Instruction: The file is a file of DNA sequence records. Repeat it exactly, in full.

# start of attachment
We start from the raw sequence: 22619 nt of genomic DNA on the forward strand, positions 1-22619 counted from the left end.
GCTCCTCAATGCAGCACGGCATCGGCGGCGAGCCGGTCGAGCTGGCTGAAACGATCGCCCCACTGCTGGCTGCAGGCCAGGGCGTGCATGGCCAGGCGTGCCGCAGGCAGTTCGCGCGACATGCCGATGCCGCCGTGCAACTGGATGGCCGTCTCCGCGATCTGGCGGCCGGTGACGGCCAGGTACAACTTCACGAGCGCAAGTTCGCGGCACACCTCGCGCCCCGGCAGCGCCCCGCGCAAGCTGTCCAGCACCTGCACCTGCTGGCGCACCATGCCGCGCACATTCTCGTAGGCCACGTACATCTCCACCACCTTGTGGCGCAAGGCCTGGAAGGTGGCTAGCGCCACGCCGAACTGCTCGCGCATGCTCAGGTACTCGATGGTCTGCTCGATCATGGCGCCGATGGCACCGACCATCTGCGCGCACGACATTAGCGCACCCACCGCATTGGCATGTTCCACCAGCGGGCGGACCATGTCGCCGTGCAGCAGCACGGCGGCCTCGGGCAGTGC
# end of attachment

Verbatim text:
We start from the raw sequence: 22619 nt of genomic DNA on the forward strand, positions 1-22619 counted from the left end.
GCTCCTCAATGCAGCACGGCATCGGCGGCGAGCCGGTCGAGCTGGCTGAAACGATCGCCCCACTGCTGGCTGCAGGCCAGGGCGTGCATGGCCAGGCGTGCCGCAGGCAGTTCGCGCGACATGCCGATGCCGCCGTGCAACTGGATGGCCGTCTCCGCGATCTGGCGGCCGGTGACGGCCAGGTACAACTTCACGAGCGCAAGTTCGCGGCACACCTCGCGCCCCGGCAGCGCCCCGCGCAAGCTGTCCAGCACCTGCACCTGCTGGCGCACCATGCCGCGCACATTCTCGTAGGCCACGTACATCTCCACCACCTTGTGGCGCAAGGCCTGGAAGGTGGCTAGCGCCACGCCGAACTGCTCGCGCATGCTCAGGTACTCGATGGTCTGCTCGATCATGGCGCCGATGGCACCGACCATCTGCGCGCACGACATTAGCGCACCCACCGCATTGGCATGTTCCACCAGCGGGCGGACCATGTCGCCGTGCAGCAGCACGGCGGCCTCGGGCAGTGC